Filing 6

ORDER dismissing 1 Complaint; granting 2 Motion for Leave to Proceed in forma pauperis; enjoining Plaintiff from filing any new submissions in this without first obtaining leave from the Chief Judge of the United States Court of Federal Claims to do so. The Clerk is directed to enter judgment. Signed by Chief Judge Elaine D. Kaplan. (tjd) Service on parties made. Plaintiff served via U.S. mail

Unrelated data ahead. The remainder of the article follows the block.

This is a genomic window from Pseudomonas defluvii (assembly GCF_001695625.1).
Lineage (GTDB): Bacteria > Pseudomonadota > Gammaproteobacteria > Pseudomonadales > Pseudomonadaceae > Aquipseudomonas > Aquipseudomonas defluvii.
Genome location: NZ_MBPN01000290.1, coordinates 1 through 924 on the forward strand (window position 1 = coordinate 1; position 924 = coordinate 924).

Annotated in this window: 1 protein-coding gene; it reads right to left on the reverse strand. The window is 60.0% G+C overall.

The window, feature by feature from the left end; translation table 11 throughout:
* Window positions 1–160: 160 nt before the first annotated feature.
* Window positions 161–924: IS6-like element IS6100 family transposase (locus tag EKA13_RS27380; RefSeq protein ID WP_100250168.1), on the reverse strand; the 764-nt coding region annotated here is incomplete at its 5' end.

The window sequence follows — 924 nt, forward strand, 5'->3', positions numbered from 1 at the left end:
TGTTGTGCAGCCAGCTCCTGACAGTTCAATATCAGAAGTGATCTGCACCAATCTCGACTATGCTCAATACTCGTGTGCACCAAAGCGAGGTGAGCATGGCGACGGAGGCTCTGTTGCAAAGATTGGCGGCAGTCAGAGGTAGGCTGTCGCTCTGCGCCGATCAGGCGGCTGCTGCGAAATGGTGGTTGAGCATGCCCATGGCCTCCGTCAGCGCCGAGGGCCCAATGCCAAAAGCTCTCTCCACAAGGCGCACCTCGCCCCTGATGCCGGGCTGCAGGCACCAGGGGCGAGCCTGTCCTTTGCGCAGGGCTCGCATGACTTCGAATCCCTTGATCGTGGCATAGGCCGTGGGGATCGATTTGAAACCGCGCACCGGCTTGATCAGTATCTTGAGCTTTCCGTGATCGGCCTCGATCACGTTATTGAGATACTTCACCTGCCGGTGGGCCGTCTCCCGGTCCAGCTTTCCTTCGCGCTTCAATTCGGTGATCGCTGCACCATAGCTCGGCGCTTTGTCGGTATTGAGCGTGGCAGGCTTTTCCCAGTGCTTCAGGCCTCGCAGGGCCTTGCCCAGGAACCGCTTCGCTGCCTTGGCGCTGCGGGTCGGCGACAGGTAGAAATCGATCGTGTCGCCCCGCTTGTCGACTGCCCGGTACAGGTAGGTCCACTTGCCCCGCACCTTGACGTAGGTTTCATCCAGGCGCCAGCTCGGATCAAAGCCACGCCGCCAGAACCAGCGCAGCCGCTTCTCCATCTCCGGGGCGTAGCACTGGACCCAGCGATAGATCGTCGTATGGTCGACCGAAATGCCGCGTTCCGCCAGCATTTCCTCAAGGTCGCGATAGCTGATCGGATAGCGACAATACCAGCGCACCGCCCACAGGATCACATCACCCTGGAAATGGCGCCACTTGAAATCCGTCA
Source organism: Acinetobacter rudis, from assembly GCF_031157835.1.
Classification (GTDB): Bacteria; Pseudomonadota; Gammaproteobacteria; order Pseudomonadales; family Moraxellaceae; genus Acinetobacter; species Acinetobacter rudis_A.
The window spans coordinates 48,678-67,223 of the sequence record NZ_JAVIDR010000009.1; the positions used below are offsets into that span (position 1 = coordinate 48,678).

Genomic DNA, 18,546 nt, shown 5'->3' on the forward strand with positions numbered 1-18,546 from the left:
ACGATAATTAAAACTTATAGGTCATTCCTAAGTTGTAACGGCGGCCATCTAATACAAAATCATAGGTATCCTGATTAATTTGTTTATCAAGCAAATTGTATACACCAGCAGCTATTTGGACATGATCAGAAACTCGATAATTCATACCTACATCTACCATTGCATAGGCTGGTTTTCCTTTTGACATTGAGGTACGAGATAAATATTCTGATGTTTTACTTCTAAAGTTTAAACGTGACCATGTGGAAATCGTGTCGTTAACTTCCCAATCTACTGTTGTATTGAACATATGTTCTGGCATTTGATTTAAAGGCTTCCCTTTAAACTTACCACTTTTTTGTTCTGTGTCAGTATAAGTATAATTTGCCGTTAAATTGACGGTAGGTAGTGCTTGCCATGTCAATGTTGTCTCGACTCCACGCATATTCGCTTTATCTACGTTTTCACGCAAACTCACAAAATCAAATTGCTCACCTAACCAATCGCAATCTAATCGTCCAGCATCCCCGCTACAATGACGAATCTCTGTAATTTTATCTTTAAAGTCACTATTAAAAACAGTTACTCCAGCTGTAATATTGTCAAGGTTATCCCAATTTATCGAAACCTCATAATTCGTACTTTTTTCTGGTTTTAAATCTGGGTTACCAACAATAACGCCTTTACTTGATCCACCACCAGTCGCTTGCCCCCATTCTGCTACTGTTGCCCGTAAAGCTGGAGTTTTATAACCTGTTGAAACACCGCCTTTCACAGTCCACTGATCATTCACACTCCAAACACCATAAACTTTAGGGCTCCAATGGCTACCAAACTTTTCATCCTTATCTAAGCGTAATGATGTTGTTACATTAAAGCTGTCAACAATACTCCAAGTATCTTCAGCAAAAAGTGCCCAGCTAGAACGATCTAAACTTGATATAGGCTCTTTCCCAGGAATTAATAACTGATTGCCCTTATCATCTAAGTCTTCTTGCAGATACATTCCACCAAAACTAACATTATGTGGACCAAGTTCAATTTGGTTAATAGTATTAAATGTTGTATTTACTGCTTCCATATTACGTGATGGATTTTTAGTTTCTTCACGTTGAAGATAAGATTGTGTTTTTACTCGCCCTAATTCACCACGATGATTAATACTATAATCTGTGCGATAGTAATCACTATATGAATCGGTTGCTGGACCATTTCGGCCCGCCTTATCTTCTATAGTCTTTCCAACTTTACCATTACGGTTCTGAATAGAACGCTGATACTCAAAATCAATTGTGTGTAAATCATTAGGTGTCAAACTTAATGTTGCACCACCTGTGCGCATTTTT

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In the United States Court of Federal Claims (Pro Se) STANLEY E. KORNAFEL, Plaintiff, v. THE UNITED STATES OF AMERICA, Defendant. ) ) ) ) ) ) ) ) ) ) ) No. 22-775C (Filed: August 1, 2022) ORDER KAPLAN, Chief Judge. Pro se plaintiff Stanley Kornafel filed a complaint in the above-captioned case seeking to challenge proceedings in state court concerning a car he purchased in 2015. See Compl. at 2–6, Docket No. 1. 1 As with the most recent complaint Mr. Kornafel filed in the Court of Federal Claims, see Kornafel v. United States, No. 21-1821C, 2022 WL 838434, at *1 (Fed. Cl. Mar. 18, 2022), he appears to argue that unfavorable outcomes in state and federal district court proceedings violated his constitutional rights, see Compl. at 2–3, 6; see also Ex. to Compl. (Chester County Court of Common Pleas, Appeal Docket Sheet dated May 9, 2017), Docket No. 1-2. He seeks “[m]onetary compensation” or, in the alternative, that his case be “remand[ed] . . . back to the state court for proper jury trial between [himself] and the automobile agency and owner.” Compl. at 6. For the reasons discussed below, the Court has determined that it lacks jurisdiction over Mr. Kornafel’s claims, and his Complaint must therefore be dismissed. 2 Jurisdiction is a threshold matter, Steel Co. v. Citizens for a Better Env’t, 523 U.S. 83, 94–95 (1998), and the Court has an independent obligation to satisfy itself of its jurisdiction, 1 Along with his Complaint, Mr. Kornafel filed a motion for leave to proceed in forma pauperis. Docket No. 2. For purposes of determining jurisdiction, Plaintiff’s application will be granted. 2 The facts set forth below are based on allegations in Plaintiff’s Complaint and attached exhibit, which the Court accepts as true solely for purposes of determining jurisdiction. See Rocovich v. United States, 933 F.2d 991, 993 (Fed. Cir. 1991) (explaining that the Court may go outside of the pleadings when ruling on a motion to dismiss under RCFC 12(b)(1) and “inquire into jurisdictional facts” to determine whether it has jurisdiction). Arbaugh v. Y&H Corp., 546 U.S. 500, 506–07, 514 (2006). The Court may therefore raise the issue of subject-matter jurisdiction on its own at any time without a motion from a party. Folden v. United States, 379 F.3d 1344, 1354 (Fed. Cir. 2004). “If the [C]ourt determines at any time that it lacks subject-matter jurisdiction, the court must dismiss the action.” Rule 12(h)(3) of the Rules of the Court of Federal Claims (“RCFC”); see also Arbaugh, 546 U.S. at 506–07, 514 (stating that courts “have an independent obligation to determine whether subject-matter jurisdiction exists, even in the absence of a challenge from any party”). And while it is well established that complaints filed by pro se plaintiffs are held to “less stringent standards than formal pleadings drafted by lawyers,” Haines v. Kerner, 404 U.S. 519, 520 (1972), even pro se plaintiffs must persuade the Court that jurisdictional requirements have been met, Bernard v. United States, 59 Fed. Cl. 497, 499, aff’d, 98 F. App’x 860 (Fed. Cir. 2004); see also Zulueta v. United States, 553 F. App’x 983, 985 (Fed. Cir. 2014) (“[T]he leniency afforded to a pro se litigant with respect to mere formalities does not relieve the burden to meet jurisdictional requirements.” (quoting Kelley v. Sec’y, U.S. Dep’t of Lab., 812 F.2d 1378, 1380 (Fed. Cir. 1987))). The Tucker Act grants the Court of Federal Claims the power “to render judgment upon any claim against the United States founded either upon the Constitution, or any Act of Congress or any regulation of an executive department, or upon any express or implied contract with the United States, or for liquidated or unliquidated damages in cases not sounding in tort.” 28 U.S.C. § 1491(a)(1). That statute is, however, solely jurisdictional, and “does not create any substantive right enforceable against the United States for money damages.” United States v. Testan, 424 U.S. 392, 398 (1976). A plaintiff must therefore establish that “a separate source of substantive law . . . creates the right to money damages.” Jan’s Helicopter Serv., Inc. v. Fed. Aviation Admin., 525 F.3d 1299, 1306 (Fed. Cir. 2008) (quoting Fisher v. United States, 402 F.3d 1167, 1172 (Fed. Cir. 2005) (en banc in relevant part)). In this case, Mr. Kornafel has failed to plausibly allege any claims over which this Court could exercise jurisdiction. His Complaint makes vague allegations that his constitutional rights were violated during the aforementioned state and federal court proceedings. He cites 42 U.S.C. § 1983, a civil rights statute that creates a cause of action against state and local officials, Compl. at 2, but, as this Court has previously explained to Mr. Kornafel, “Congress has expressly committed jurisdiction over claims brought under civil rights statutes, like 42 U.S.C. § 1981 [and § 1983], to the United States district courts,” Allen v. United States, No. 2020-2143, 2022 WL 186067, at *2 (Fed. Cir. Jan. 20, 2022), and “[t]he Court of Federal Claims is not a district court of the United States,” Ledford v. United States, 297 F.3d 1378, 1382 (Fed. Cir. 2002); see also 28 U.S.C. § 1343(a)(1) (“The district courts shall have original jurisdiction of any civil action authorized by law to be commenced by any person . . . [t]o recover damages for . . . the deprivation of any right or privilege of a citizen of the United States,” or “[t]o recover damages or to secure equitable or other relief under any Act of Congress providing for the protection of civil rights . . . .”). As to his claims that sound in tort, see Compl. at 2–4 (alleging fraud, misrepresentation, and “misconduct”), the Tucker Act expressly excludes such claims from this Court’s jurisdiction, see 28 U.S.C. § 1491(a)(1) (stating that the “Court of Federal Claims shall have jurisdiction to render judgment upon any claim against the United States . . . in cases not sounding in tort”); 2 Keene Corp. v. United States, 508 U.S. 200, 214 (1993) (stating that “tort cases are outside the jurisdiction of the Court of Federal Claims”). 3 In short, Mr. Kornafel has failed to identify a money-mandating source of law which could supply this Court with jurisdiction over his claims. His Complaint therefore must be dismissed. CONCLUSION For the reasons set forth in the foregoing, Mr. Kornafel’s Complaint, Docket No. 1, is DISMISSED. For purposes of dismissing the Complaint for lack of subject-matter jurisdiction, his application to proceed in forma pauperis, Docket No. 2, is GRANTED. Additionally, the Court notes that Mr. Kornafel has filed four prior complaints in the Court of Federal Claims. See Kornafel v. United States, No. 21-1821C, 2022 WL 838434, at *1 (Fed. Cl. Mar. 18, 2022); Kornafel v. United States, No. 20-1655C, 2021 WL 2661430, at *1 (Fed. Cl. June 29, 2021); Kornafel v. United States, No. 00-486C (Fed. Cl. Aug. 16, 2000), denial of mot. for recons. aff’d, 55 F. App’x 551, 552 (Fed. Cir. 2003); Kornafel v. United States, No. 99-100C (Fed. Cl. Mar. 11, 1999), aff’d, 215 F.3d 1346 (Fed. Cir. 1999). All were dismissed for lack of subject-matter jurisdiction. 4 Mr. Kornafel is therefore ENJOINED from filing any new submissions with the Court of Federal Claims without first obtaining leave from the Chief Judge to do so. Any motion for leave to file must include an explanation of why the complaint is properly before this court and unrelated to any prior litigation Mr. Kornafel has pursued, and must identify the source of law supporting this court’s jurisdiction over the claims asserted. The Clerk of the Court is directed to reject all future correspondence from Mr. Kornafel unless filed by leave of the Court. 3 To the extent that Mr. Kornafel seeks to challenge the outcome of the court proceedings discussed in his Complaint, see Compl. at 5, it is axiomatic that this Court lacks the jurisdiction to review decisions of state or federal district courts, see, e.g., Jones v. United States, 440 F. App’x 916, 918 (Fed. Cir. 2011); Innovair Aviation Ltd. v. United States, 632 F.3d 1336, 1344 (Fed. Cir. 2011) (“[T]he Court of Federal Claims ‘does not have jurisdiction to review the decision[s] of district courts’ and ‘cannot entertain . . . claim[s] that require[] the court to scrutinize the actions of another tribunal.’” (quoting Vereda Ltda. v. United States, 271 F.3d 1367, 1375 (Fed. Cir. 2001))). 4 Mr. Kornafel has also previously filed at least three lawsuits in the United States District Court for the Eastern District of Pennsylvania concerning the same state court litigation he ostensibly seeks to challenge here. See, e.g., Kornafel v. Del Chevrolet, No. 20-CV-4991, 2021 WL 26969, at *1 (E.D. Pa. Jan. 4, 2021) (imposing an anti-filing injunction “against him based on his prior conduct of submitting repetitive baseless lawsuits about his purchase of a car from Del Chevrolet and state court litigation relating to the car”). 3 IT IS SO ORDERED. Elaine D. Kaplan ELAINE D. KAPLAN Chief Judge 4